Obituary: Cathy Pickles – Lymington volunteer and youth campaigner had ‘incredible faith’
A WELL-known Lymington figure who dedicated over four decades to helping local good causes has died at the age of 68.
Cathy Pickles passed away from complications after contracting Covid-19 at the end of January.
A committed Christian and community worker, she was still volunteering for the local branch of the Society of Saint Vincent de Paul shortly before being taken ill.
She was helping to raise funds to support vulnerable New Forest residents by providing food bank supplies and reconditioned laptops for children to use for home schooling.
Born in Lewisham, south London, her early life was coloured by her love for music and dance.
Cathy went on to work as a secretary for several companies in Fleet Street before moving to Lymington in 1976 with husband Tony.
She later worked for the family-owned accountancy firm A.J. Pickles Ltd, while looking after the couple’s four children Richard, Christopher, Jennifer and Katie.
Keen to meet people, Cathy joined the Lymington Tuesday Group and went on to work with Our Lady and St Joseph Catholic Primary School where she was on the board of governors from 1984 to 1992, including for three years as its chair.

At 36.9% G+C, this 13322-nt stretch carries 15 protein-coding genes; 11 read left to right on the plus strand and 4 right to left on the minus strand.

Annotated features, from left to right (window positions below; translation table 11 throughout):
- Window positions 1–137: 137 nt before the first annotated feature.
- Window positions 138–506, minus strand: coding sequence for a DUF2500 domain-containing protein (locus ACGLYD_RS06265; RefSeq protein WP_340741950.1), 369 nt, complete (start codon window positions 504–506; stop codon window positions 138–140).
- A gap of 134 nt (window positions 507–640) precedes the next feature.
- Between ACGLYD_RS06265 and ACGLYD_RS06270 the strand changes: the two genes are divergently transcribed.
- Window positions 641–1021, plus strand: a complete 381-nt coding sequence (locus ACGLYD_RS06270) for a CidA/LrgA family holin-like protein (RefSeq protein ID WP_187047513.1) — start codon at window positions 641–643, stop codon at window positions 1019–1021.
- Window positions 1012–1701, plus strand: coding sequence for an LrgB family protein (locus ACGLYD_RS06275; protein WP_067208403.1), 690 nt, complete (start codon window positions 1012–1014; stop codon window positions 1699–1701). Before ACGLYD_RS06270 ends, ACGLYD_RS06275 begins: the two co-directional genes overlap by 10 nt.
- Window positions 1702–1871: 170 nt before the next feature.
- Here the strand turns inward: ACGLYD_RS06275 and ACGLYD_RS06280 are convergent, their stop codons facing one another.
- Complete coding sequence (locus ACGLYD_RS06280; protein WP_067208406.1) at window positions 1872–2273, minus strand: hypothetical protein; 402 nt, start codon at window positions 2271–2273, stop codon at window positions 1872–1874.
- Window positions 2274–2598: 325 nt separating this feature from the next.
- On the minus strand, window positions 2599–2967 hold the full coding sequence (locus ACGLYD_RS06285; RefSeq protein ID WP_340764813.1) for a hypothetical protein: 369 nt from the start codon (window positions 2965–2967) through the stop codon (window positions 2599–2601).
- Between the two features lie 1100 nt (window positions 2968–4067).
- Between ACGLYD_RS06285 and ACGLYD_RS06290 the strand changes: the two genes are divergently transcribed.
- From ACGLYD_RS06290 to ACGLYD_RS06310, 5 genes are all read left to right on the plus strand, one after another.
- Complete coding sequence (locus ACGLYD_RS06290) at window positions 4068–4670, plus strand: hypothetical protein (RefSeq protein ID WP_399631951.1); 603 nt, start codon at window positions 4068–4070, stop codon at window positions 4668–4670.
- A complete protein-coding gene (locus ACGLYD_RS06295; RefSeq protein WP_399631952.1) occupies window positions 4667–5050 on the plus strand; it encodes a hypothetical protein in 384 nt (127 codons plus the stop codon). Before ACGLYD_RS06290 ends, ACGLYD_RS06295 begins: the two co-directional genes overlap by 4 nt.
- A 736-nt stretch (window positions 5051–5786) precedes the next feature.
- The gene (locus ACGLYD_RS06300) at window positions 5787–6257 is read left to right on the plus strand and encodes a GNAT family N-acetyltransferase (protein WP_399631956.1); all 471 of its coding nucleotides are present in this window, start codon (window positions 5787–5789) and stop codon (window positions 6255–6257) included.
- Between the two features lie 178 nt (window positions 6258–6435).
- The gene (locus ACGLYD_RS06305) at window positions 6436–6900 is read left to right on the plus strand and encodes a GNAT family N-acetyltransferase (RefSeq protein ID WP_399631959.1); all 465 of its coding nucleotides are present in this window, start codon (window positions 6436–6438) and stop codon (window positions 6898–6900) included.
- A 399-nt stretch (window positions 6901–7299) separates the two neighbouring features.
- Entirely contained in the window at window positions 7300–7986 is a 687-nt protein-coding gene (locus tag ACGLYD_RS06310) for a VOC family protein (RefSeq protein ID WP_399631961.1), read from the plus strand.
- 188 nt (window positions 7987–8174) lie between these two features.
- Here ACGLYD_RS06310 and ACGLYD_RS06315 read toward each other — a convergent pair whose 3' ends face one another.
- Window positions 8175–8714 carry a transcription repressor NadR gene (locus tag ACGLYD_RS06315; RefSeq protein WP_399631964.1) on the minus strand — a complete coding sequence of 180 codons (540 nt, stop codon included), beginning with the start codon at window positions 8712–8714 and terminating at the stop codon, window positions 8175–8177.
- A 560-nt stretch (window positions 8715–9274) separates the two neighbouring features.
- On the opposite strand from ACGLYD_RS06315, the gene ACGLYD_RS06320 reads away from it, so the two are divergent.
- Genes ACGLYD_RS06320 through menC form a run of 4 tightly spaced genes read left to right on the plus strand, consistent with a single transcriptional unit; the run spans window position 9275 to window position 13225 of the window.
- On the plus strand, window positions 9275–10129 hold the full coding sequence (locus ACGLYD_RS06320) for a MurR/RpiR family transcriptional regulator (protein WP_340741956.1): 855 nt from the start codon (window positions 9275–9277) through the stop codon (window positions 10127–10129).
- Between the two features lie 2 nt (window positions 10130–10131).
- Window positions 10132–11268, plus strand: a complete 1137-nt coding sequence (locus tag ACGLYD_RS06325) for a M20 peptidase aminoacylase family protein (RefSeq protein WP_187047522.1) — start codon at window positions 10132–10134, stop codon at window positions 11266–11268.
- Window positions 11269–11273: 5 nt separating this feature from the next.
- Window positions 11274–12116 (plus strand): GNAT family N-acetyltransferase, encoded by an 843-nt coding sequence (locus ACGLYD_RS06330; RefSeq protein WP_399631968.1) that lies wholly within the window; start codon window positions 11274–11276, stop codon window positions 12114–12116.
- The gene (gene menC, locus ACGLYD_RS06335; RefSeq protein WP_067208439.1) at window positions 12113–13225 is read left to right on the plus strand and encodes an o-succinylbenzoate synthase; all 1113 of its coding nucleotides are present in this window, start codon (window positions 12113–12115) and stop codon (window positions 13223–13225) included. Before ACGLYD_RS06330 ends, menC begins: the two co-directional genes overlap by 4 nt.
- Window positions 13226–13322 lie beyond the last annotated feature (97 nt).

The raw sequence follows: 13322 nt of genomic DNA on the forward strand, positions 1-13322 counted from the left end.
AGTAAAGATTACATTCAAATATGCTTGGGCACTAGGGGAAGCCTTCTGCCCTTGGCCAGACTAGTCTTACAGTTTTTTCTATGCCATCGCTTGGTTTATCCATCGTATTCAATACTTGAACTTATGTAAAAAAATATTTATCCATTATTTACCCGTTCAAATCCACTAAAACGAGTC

From 1990 to 2001 she also served on the Diocese of Portsmouth’s education panel, hearing appeals on admissions and exclusions from school.
Throughout the 1990s, Cathy remained involved in church and school life, leading the annual First Reconciliation and First Holy Communion programmes.
From 1993 to 2016 she acted as head of the catechetical team for the confirmation programme, supporting spiritual guidance and development among young people.
She was also on the management committee of Lymington’s Uptown youth club acting as a guide, critical friend, events manager and fundraiser.
Cathy was a firm believer in supporting the youth of society, believing that lasting reform should start with the youngest generation.
Keen on politics too, Cathy was appointed secretary of the New Forest’s Liberal Democrats branch.
From 2003 to 2013 she was one of the spiritual voices at Lymington hospital, supporting elderly patients while also presenting the Sunday religious broadcast every week.
As a keen member of the town’s Friendship Club, she enjoyed cooking for senior residents at their weekly meetings.
She was known to say: “My work springs from my faith, which is an integral part of my life and who I am.” Donations in her memory can be made to the Society of Saint Vincent de Paul Lymington branch based at the town’s Catholic church.
Her friends at the church said they had been left with a “Cathy-shaped hole in our hearts”, adding that her “faith was quite incredible and a lesson for us all”.